only when "a narrow class of international norms" is implicated. Id. at 729. The Sosa Court held that illegally detaining a murder suspect in Mexico for a day before transferring custody to lawful United States authorities did not meet this standard. Id. at 698, 738. Since Sosa, the Eleventh Circuit has held that "a single murder committed by private actors ... in the course of an ongoing armed conflict ... cannot confer subject matter jurisdiction on federal courts under the ATS" because it falls outside the "narrow sphere of the ATS." Estate of Amergi ex rel. Amergi v. Palestinian Authority, 611 F.3d 1350, 1357,1365 (11th Cir. 2010). Stiffing hotels may be appalling, but it falls far outside the narrow class of international norms the violation of which will support federal jurisdiction. The complaint mentions an extradition treaty between Haiti and the United States. The plaintiff has not provided a copy of the treaty, but the complaint quotes it as approving extradition for the crime of counterfeiting Haitian bonds, coupons, bank notes or other instruments of credit authorized by law. (Doc. 1 at 5). Any misrepresentation by the defendants patently did not violate this treaty since, by misrepresenting their bill would be paid or that a check for payment drawn on a stateside bank would clear, the defendants did not utter, introduce or otherwise employ counterfeit instruments. For the reasons set forth above, the Court concludes that the ATCA does not supply subject matter jurisdiction over this action. The plaintiff in brief suggests that subject matter jurisdiction exists under 28 U.S.C. § 1331. (Doc. 19 at 9). The complaint does not cite that statute, but it does assert that "[t]he jurisdiction of this court is founded on federal question jurisdiction, 28 U.S.C. § 1350." (Doc. 1 at 2). Despite the complaint's clear intent to rest jurisdiction on Section 1350, the Court assumes for present purposes that the plaintiff adequately invoked Section 1331. "The district courts shall have original jurisdiction of all civil actions arising under the Constitution, laws, or treaties of the United States." 28 U.S.C. § 1331. The plaintiff,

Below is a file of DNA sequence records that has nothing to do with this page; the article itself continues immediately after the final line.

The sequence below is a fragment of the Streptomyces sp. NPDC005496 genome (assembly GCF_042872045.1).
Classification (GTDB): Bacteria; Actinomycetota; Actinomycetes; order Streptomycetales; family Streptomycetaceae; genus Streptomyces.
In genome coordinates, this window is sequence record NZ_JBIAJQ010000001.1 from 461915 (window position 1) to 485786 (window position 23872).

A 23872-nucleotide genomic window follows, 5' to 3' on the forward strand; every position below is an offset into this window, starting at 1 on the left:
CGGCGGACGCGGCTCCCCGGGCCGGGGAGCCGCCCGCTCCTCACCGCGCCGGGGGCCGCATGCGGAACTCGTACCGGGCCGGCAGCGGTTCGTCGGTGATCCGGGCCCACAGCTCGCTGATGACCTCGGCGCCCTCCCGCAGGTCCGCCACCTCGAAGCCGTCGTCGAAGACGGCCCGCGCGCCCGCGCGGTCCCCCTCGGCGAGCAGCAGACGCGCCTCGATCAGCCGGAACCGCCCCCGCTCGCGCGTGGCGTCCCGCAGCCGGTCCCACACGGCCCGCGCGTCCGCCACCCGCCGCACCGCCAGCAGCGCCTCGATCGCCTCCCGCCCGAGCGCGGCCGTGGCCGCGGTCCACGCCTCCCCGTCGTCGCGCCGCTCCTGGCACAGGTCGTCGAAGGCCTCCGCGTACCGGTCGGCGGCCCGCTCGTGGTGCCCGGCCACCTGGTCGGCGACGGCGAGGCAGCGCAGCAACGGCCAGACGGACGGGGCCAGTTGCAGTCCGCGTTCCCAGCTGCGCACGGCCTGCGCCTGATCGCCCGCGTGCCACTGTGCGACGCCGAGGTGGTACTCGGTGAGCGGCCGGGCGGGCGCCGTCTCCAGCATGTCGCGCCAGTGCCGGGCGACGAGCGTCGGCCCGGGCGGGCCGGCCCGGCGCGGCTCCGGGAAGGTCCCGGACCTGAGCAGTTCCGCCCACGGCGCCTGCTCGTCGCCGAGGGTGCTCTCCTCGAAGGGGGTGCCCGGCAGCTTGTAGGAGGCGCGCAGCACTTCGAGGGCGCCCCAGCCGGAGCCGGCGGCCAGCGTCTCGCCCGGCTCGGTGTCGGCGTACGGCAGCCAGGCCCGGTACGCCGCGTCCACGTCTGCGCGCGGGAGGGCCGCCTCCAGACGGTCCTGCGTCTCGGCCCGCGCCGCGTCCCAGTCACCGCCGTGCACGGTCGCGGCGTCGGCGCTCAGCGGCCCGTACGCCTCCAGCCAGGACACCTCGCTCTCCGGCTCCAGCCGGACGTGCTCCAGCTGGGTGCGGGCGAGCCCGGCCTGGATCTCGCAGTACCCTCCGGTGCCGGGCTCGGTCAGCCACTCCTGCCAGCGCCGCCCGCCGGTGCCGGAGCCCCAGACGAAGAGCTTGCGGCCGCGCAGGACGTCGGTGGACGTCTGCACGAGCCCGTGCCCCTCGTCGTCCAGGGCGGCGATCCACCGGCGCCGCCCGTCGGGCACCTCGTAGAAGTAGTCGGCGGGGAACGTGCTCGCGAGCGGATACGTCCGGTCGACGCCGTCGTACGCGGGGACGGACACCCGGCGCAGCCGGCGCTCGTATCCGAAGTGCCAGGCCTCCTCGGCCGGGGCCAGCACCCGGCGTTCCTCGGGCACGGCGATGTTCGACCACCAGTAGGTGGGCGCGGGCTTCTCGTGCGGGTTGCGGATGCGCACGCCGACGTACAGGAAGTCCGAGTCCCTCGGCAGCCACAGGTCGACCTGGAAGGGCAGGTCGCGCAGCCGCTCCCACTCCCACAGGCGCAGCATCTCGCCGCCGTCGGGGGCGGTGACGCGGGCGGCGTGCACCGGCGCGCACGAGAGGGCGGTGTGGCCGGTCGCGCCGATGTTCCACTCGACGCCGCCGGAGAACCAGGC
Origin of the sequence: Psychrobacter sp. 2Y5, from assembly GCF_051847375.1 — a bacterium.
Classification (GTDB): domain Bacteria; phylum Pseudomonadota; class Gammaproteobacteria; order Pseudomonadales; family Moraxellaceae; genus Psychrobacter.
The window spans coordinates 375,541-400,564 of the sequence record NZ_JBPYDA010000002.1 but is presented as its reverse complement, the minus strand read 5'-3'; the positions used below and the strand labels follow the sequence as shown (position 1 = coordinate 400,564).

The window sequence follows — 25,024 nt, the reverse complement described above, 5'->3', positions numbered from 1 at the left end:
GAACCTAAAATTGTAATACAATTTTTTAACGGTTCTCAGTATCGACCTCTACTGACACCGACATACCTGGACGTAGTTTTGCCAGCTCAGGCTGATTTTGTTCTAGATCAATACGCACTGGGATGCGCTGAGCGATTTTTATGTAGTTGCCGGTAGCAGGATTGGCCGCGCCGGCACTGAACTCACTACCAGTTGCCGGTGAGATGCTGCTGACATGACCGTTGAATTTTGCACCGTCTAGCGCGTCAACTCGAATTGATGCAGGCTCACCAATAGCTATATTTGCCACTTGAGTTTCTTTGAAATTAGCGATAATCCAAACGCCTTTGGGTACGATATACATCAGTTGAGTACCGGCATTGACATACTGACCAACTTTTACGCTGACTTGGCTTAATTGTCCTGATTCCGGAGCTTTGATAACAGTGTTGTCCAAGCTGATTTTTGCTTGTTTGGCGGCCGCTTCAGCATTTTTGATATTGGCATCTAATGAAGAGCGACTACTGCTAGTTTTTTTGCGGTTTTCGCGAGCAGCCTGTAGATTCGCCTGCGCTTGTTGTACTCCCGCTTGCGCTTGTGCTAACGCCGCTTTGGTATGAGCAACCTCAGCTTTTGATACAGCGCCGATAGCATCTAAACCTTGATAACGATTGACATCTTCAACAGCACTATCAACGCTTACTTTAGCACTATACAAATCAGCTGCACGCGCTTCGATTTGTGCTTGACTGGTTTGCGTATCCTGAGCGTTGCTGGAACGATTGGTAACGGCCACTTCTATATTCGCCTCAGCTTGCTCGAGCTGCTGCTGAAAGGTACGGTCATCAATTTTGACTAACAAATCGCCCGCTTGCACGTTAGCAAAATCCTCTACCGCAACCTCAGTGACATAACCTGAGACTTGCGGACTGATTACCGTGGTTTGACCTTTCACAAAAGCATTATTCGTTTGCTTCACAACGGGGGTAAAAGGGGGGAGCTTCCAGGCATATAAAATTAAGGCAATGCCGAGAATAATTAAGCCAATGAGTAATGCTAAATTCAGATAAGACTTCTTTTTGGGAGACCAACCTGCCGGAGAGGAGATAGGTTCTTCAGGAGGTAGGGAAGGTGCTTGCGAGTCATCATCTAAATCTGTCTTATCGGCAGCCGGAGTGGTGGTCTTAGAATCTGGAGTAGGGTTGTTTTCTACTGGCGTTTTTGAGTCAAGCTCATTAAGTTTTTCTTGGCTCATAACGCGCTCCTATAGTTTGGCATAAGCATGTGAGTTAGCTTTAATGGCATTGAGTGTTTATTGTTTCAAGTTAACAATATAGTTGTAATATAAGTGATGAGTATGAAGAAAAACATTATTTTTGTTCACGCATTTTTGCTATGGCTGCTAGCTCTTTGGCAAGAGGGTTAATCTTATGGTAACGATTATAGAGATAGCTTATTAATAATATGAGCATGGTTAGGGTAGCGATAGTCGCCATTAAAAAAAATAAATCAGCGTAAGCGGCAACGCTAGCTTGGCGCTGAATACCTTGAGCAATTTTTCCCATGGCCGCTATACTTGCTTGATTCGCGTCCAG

who bears the burden of establishing jurisdiction,2 does not explain how the complaint implicates Section 1331. The complaint identifies no federal constitutional or statutory provision. As noted above, the complaint does mention an extradition treaty between the United States and Haiti. The complaint's express purpose in citing the treaty, however, is to support jurisdiction under the ATCA. (Doc. 1 at 5).3 The complaint's prayer for relief includes a request for a determination that the defendants violated the treaty and are subject to extradition. (Id. at 10). As discussed in text, however, the defendants could not possibly, by presenting a check supported by insufficient funds, have violated a treaty that simply permits extradition for the crime of counterfeiting. To the doubtful extent the plaintiff sought to bring a claim for relief under the treaty, "a federal court may dismiss a federal claim for lack of subject matter jurisdiction [if] such claim is wholly insubstantial and frivolous," which is so when "the claim has no plausible foundation." Blue Cross & Blue Shield v. Sanders, 138 F.3d 1347, 1352 (11th Cir. 1998) (internal quotes omitted). Any claim for relief based on violation of the extradition treaty is on its face utterly frivolous and thus would not support subject matter jurisdiction even if asserted. For the reasons set forth above, the Court concludes that Section 1331 does not supply subject matter jurisdiction over this action. "[O]nce a federal court determines that it is without subject matter jurisdiction, the court is powerless to continue." Underwriters at Lloyd's, London v. Osting-Schwinn, 613
"The burden for establishing federal subject matter jurisdiction rests with the party bringing the claim." Sweet Pea Marine, Ltd. v. APJ Marine, Inc., 411 F.3d 1242, 1247 (11th Cir. 2005). "The extradition treaty between the United State [sic] of American [sic] and Haiti identifies particular crimes which both countries agree are violations of the laws of nations and subject the perpetrator to extradition. Given this treaty, includes activities perpetrated by the Defendant, Plaintiff hereby request the honorable Court to recognize her [sic] claim falls within the purview of the ATCA." (Id.).
F.3d 1079, 1092 (11th Cir. 2010) (internal quotes omitted). The plaintiff, which bears the burden, has not shown that either Section 1331 or Section 1350 provides jurisdiction over this action. Accordingly, the Court lacks power to continue, and this action is dismissed without prejudice. DONE and ORDERED this 16th day of December, 2010. s/ WILLIAM H. STEELE CHIEF UNITED STATES DISTRICT JUDGE